Purpose. To assess family history of glaucoma as a prognostic factor in primary open angle glaucoma (POAG). Methods. A group of 19 patients presenting with a diagnosis of POAG who had a family history of glaucoma, were aged 55 years or older, and had no history of diabetes mellitus, systemic hypertension, cardiovascular disease, or cerebral vascular disease were followed for an average of 61 months. A similar group of 21 POAG patients with no family history of glaucoma was used as a control. Results. Patients with family history of glaucoma had an increased incidence of loss of one or more lines of snellen visual acuity (48% vs 26%, P<0.02), deterioration of visual field (60% vs 50%, P < 0.39), need for argon laser trabeculoplasty (40% vs 16%%, P < 0.02) or filtration surgery (29% vs 11%, P < 0.03) and were more likely to require multiple glaucoma medications for control of their disease (74% vs 58%, P<0.03). Conclusion. Our results suggest that family history of glaucoma may identify a group of POAG patients who have a poorer prognosis from their disease and should be treated earlier and more aggressively.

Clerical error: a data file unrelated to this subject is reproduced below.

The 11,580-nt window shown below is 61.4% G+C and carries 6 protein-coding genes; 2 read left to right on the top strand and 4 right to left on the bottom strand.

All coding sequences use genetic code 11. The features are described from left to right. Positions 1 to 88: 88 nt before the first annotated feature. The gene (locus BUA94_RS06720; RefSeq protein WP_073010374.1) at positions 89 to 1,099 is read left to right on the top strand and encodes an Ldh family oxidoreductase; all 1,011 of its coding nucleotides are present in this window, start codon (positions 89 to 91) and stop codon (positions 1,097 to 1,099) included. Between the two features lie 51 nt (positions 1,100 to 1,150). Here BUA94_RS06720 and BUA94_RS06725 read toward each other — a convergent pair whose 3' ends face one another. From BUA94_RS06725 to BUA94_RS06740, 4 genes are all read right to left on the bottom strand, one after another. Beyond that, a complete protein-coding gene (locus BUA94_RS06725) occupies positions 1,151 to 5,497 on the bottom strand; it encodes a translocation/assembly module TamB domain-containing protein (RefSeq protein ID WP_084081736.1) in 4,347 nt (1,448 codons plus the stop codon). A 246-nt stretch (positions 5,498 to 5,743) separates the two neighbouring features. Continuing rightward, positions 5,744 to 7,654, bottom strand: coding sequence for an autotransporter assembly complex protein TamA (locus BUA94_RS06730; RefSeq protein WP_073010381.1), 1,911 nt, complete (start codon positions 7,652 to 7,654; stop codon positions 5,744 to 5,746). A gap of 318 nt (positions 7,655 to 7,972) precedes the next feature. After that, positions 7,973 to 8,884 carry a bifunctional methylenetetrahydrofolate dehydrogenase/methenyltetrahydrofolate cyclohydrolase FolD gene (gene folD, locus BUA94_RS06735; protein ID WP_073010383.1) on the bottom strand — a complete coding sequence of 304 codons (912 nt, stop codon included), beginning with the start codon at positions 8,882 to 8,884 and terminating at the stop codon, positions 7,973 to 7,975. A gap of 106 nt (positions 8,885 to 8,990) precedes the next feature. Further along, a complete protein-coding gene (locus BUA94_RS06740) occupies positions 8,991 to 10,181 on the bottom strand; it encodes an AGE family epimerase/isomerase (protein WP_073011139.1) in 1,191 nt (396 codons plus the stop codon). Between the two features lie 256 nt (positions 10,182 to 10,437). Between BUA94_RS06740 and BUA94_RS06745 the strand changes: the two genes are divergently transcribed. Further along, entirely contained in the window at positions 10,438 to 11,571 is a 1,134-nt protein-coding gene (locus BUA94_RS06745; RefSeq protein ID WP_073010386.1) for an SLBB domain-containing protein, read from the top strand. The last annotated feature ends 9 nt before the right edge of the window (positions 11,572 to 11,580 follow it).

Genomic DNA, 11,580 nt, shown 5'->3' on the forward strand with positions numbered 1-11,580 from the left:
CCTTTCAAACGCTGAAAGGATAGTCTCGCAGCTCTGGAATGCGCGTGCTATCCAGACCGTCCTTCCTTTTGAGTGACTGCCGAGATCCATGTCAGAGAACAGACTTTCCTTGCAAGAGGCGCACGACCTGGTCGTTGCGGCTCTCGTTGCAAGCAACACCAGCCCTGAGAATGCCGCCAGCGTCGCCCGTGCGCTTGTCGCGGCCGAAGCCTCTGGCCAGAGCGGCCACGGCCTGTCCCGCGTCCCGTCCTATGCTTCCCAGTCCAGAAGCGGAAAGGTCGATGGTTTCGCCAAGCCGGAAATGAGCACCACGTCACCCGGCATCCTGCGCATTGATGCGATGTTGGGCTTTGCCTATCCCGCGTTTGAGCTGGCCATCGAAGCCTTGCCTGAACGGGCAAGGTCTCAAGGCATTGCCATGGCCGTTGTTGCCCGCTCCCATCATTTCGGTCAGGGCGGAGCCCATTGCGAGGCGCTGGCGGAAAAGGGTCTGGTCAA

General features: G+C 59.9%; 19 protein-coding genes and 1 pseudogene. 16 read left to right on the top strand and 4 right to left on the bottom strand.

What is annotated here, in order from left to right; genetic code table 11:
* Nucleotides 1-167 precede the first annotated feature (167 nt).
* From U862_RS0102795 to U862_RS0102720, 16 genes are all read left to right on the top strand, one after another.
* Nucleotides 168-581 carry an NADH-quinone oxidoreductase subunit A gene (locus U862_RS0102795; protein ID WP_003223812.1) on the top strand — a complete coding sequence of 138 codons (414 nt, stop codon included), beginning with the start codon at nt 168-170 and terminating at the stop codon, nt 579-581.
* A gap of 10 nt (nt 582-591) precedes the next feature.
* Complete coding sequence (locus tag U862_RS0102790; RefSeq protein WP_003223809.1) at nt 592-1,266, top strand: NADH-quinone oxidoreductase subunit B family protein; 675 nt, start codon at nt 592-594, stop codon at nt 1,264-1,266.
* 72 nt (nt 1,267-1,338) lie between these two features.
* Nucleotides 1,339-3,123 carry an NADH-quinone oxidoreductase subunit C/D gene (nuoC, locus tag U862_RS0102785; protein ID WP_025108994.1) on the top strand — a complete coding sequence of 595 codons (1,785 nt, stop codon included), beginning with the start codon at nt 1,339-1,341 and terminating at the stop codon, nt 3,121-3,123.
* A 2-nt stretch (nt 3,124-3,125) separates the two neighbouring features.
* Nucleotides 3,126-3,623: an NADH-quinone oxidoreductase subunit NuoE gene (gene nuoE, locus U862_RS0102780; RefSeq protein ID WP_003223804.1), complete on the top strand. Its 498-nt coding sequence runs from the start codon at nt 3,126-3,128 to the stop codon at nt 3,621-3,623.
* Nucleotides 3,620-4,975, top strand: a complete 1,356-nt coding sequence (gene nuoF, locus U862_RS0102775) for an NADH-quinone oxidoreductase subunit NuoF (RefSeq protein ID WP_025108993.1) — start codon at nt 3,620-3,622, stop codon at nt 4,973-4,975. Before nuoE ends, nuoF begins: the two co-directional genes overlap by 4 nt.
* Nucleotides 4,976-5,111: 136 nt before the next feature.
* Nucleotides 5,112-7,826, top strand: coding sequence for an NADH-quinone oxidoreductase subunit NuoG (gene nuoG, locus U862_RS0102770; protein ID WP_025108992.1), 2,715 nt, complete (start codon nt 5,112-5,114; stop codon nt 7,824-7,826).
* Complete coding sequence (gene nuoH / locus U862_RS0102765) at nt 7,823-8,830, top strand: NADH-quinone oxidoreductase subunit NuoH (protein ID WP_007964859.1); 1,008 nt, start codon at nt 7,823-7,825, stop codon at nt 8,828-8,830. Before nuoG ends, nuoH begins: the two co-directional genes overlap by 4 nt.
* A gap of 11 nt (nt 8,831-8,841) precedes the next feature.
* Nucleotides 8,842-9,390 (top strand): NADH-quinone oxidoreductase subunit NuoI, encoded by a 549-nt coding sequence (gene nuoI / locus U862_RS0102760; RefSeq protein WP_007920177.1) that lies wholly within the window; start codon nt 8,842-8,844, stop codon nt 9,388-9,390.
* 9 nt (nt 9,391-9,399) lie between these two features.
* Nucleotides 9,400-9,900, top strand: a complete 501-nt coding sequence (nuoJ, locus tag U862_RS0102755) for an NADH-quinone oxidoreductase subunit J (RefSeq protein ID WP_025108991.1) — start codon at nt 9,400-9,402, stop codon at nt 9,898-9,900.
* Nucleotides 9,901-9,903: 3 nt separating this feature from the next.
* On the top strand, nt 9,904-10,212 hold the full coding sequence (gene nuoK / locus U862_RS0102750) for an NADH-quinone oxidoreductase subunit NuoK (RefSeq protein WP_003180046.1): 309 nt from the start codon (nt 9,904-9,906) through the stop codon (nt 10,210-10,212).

|Original language||English (US)|
|Journal||Investigative Ophthalmology and Visual Science|
|State||Published - Feb 15 1996|
ASJC Scopus subject areas
- Sensory Systems
- Cellular and Molecular Neuroscience